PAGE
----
Wednesday, November 30, 2011

Christmas Reflections

I thought I might share a few Christmas reflections in the coming days, recycling some articles from previous years that I've written for our church's monthly senior adult newsletter entitled "Joyful Tidings."  That seems like a pretty fitting name for Christmas news if we think about the angels' message to the shepherds.  I haven't shared these on this blog, so hopefully they will spark some interest.  This first piece dates way back to 2005.

I was reading recently in the Word and Way a devotional thought by Rudy Pulido, a pastor in the St. Louis area, about a memorable Christmas when he received a bicycle as a gift. It stirred my memories to a Christmas long ago when I too received my first bicycle, a Schwinn. My family was living on my grandparents’ ranch in South Texas at the time, and the mailbox was located almost three miles away over a dirt road. While my granddad usually drove up to the mailbox each day in his pickup to get the day’s mail, on occasion I would volunteer to ride my bike there and bring the mail back. That was quite an adventure for a second grader.

What was your favorite or most treasured Christmas gift as a child? For many of our senior adults, your childhood years were spent in the Great Depression and undoubtedly gifts were scarce at times. Perhaps your parents wanted to give you what you were most hoping to receive at Christmas, but the funds simply weren’t there to do so.

At this season of the year we celebrate the fact that God gave us the most valuable and costly gift that any of us could ever receive—the gift of eternal life through the entrance of Jesus into this world. God sent His Son, and Jesus willingly came, knowing that it would ultimately cost Him His very life to bring us salvation and forgiveness. In the midst of giving and receiving gifts, let’s remember and say thanks to God for His indescribable gift of love, born in a humble manger.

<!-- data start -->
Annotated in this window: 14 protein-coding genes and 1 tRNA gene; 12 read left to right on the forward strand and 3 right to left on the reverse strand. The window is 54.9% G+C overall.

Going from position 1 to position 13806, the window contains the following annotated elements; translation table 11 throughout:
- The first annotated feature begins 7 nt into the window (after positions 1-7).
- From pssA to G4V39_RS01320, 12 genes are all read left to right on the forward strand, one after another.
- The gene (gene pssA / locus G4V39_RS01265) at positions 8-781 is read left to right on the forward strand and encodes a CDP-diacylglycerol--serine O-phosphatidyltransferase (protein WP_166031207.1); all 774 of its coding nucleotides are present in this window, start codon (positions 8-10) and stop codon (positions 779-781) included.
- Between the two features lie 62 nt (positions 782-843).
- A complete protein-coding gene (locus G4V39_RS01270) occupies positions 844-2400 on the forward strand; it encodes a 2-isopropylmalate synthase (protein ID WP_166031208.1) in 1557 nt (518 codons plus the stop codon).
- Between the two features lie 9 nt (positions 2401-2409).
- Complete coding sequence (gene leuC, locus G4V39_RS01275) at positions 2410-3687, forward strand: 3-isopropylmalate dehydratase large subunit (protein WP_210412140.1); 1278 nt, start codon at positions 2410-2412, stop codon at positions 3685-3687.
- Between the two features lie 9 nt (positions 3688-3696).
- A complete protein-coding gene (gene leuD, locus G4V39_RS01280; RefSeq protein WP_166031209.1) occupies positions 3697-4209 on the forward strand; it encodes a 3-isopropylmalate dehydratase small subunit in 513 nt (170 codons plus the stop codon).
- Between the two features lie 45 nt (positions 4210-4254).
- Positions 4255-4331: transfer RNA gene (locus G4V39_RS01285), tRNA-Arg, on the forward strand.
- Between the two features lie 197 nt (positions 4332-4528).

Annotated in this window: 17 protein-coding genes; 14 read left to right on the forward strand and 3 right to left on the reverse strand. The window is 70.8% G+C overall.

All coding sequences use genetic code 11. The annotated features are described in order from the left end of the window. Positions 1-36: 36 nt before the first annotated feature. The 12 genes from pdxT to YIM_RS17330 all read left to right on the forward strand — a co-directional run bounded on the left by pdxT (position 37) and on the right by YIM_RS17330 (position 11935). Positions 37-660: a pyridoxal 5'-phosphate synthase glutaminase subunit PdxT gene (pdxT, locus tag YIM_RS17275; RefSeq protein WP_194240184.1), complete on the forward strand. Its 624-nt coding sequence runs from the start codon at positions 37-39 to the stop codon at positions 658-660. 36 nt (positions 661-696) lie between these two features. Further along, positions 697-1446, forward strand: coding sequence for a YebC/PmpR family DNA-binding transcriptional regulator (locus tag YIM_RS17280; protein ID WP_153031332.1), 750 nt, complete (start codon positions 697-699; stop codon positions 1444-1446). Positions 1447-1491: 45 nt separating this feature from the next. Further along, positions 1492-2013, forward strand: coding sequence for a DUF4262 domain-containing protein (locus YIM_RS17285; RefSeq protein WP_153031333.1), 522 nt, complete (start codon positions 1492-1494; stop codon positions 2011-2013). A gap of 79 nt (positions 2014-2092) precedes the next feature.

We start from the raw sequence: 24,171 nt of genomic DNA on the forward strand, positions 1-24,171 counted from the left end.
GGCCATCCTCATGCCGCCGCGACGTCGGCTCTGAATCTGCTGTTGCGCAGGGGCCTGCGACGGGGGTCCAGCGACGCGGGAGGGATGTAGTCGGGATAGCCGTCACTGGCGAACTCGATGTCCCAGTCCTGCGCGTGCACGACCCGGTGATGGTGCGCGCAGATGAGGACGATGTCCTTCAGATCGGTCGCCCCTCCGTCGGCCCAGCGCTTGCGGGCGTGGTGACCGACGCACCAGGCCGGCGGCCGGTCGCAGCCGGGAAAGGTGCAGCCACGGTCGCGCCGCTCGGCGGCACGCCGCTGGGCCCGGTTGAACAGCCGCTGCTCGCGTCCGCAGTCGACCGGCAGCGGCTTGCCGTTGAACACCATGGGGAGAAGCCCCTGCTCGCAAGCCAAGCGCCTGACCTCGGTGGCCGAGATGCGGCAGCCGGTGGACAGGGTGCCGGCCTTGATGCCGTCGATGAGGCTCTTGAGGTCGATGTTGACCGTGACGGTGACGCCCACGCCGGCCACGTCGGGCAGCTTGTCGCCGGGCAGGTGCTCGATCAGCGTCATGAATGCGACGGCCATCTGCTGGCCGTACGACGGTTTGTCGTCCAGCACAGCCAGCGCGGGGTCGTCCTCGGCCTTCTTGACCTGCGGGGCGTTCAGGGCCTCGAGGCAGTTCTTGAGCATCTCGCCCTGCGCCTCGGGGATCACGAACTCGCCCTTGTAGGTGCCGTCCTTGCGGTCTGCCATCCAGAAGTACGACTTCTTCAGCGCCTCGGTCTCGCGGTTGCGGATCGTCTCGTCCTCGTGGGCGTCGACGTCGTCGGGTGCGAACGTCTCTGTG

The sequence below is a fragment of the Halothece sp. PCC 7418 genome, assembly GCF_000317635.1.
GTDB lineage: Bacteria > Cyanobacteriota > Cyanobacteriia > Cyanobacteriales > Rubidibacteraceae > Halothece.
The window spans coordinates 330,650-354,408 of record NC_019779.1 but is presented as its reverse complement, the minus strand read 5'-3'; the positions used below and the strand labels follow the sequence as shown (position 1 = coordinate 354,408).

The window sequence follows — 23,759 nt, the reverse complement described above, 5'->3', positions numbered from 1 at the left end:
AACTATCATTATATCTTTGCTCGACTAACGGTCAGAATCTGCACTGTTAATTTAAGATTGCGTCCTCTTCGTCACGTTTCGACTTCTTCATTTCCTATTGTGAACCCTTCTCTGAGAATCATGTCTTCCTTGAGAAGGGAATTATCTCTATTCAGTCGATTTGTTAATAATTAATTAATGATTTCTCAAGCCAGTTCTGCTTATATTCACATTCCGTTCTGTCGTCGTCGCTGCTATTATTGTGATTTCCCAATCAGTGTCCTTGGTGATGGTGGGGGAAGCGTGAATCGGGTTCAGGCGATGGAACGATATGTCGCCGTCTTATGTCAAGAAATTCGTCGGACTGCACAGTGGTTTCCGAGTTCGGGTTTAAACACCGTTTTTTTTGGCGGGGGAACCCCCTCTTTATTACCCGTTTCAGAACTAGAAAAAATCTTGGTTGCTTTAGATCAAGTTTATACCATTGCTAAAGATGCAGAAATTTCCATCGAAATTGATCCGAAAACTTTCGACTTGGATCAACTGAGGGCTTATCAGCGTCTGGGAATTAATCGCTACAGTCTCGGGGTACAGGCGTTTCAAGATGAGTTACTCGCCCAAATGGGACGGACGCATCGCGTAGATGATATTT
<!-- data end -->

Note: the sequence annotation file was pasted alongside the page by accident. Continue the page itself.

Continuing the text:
Monday, November 14, 2011

Senior Adult Ministry Conference

I enjoyed the opportunity this past week of spending three days in Anaheim, California at a conference focusing on senior adult ministry.  I found it both inspirational and informative.  Much of the content focused on the theme of intergenerational ministry, and a related theme was the need to minister through seniors and not merely to them.  We heard some eye-opening statistics about the aging population of the U.S. and the challenges and opportunities that this reality affords to our churches.  One of the most encouraging things was the passion with which the presenters and the participants spoke of the urgent need to reach senior adults with the gospel--not assuming that this sector of the population has already been adequately evangelized.

I'm still processing and sorting through the stack of notes I took from the plenary sessions and workshops that were offered, but one thing is readily apparent--a once-size fits all approach to ministry with maturing adults simply won't cut it any longer if it ever really did.  There's far too much diversity in interests, backgrounds, and experiences in this burgeoning slice of the population as the first baby boomers reach 65 this year for a single model or approach to ministry with them to do the job.  I'm meeting tomorrow with some peers in the area to discuss a Planned Aging conference that our 4 churches will be sponsoring next June, and also to talk about some of the nuts and bolts of senior adult ministry.  We'll be joined by Frank Fain of The Baptist Home, a recognized authority in this field.  It promises to be a great meeting.